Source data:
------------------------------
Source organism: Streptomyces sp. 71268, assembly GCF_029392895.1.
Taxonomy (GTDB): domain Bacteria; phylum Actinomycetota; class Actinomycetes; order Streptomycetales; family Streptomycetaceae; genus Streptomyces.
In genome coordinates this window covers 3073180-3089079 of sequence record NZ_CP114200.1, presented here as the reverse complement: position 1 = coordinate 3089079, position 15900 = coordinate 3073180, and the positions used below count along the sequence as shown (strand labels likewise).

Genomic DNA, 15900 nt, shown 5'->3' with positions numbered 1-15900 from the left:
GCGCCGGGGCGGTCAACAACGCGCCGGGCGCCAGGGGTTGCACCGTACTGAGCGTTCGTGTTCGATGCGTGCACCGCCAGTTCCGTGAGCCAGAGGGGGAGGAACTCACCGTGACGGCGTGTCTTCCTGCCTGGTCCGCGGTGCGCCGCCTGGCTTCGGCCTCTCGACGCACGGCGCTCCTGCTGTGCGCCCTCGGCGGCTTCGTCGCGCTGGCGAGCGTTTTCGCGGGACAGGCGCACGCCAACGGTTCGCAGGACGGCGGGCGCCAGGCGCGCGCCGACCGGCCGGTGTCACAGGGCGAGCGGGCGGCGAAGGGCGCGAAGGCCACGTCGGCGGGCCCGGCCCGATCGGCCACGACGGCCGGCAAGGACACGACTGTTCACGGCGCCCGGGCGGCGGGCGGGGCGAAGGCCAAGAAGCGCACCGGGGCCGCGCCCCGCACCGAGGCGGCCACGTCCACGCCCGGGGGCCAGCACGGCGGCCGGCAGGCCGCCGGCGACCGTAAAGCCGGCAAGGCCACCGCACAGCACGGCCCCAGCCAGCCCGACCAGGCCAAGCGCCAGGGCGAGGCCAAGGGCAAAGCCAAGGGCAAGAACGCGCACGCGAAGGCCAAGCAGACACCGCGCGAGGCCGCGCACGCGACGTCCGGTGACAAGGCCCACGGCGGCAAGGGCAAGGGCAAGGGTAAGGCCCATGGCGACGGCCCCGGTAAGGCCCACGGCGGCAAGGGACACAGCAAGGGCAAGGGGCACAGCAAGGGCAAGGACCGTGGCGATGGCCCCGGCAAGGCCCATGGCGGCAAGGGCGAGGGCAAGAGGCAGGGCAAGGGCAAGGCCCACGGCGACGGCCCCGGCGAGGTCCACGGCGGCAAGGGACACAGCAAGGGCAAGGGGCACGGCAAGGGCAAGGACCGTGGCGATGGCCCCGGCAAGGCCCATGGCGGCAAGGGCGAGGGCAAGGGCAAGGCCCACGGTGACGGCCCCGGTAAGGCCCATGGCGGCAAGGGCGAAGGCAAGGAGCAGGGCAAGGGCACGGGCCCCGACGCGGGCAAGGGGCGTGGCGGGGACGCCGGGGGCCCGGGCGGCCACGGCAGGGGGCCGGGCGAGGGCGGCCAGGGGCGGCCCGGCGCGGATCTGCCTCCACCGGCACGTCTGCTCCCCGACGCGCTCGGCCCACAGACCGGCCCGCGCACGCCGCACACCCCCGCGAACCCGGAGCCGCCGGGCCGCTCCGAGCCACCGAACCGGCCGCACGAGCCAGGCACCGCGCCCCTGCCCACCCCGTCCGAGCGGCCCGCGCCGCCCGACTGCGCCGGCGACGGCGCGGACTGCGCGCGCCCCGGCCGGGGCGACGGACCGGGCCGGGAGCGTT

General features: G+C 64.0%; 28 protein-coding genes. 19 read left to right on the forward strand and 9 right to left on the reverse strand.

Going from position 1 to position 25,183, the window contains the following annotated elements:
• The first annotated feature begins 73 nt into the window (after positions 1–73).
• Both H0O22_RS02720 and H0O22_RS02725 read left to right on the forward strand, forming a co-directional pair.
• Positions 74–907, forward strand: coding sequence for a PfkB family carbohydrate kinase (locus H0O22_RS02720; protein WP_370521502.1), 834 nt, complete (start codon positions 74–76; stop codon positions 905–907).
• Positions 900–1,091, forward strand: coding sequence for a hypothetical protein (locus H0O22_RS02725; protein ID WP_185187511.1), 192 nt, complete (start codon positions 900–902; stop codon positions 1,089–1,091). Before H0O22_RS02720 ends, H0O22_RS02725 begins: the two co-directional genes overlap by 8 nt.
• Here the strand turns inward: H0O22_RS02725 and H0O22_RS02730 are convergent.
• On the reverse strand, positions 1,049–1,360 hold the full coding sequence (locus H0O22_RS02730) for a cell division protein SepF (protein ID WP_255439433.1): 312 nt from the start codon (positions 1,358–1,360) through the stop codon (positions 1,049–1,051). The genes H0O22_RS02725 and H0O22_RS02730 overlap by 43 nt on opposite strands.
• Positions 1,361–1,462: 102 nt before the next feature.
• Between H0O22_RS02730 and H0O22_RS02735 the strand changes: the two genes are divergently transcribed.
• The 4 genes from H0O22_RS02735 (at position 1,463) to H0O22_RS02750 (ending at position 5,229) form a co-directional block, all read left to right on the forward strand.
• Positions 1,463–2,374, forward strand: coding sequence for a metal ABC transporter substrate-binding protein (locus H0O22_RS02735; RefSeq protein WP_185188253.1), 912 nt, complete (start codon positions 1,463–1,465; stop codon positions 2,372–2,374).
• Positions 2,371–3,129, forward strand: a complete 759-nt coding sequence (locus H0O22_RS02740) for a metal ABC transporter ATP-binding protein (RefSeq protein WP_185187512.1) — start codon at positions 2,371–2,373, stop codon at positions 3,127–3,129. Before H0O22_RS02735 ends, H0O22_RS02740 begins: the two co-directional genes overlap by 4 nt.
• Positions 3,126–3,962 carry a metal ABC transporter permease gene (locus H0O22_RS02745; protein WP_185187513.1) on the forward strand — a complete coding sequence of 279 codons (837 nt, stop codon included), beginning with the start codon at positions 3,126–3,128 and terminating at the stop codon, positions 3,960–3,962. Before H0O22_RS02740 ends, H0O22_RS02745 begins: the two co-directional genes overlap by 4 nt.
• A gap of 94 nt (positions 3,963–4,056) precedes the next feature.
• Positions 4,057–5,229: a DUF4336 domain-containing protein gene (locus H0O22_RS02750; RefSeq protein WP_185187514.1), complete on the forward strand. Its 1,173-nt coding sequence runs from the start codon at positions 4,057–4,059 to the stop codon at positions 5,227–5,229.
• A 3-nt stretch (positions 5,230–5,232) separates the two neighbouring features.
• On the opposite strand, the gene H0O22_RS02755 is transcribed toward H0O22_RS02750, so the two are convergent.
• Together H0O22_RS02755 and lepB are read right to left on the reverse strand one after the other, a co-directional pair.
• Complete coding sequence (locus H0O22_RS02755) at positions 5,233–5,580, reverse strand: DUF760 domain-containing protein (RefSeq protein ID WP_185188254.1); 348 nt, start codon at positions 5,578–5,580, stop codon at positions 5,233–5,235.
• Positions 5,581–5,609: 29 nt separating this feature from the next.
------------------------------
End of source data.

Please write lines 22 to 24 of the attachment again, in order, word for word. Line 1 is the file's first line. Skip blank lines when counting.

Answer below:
• A 3-nt stretch (positions 5,230–5,232) separates the two neighbouring features.
• On the opposite strand, the gene H0O22_RS02755 is transcribed toward H0O22_RS02750, so the two are convergent.
• Together H0O22_RS02755 and lepB are read right to left on the reverse strand one after the other, a co-directional pair.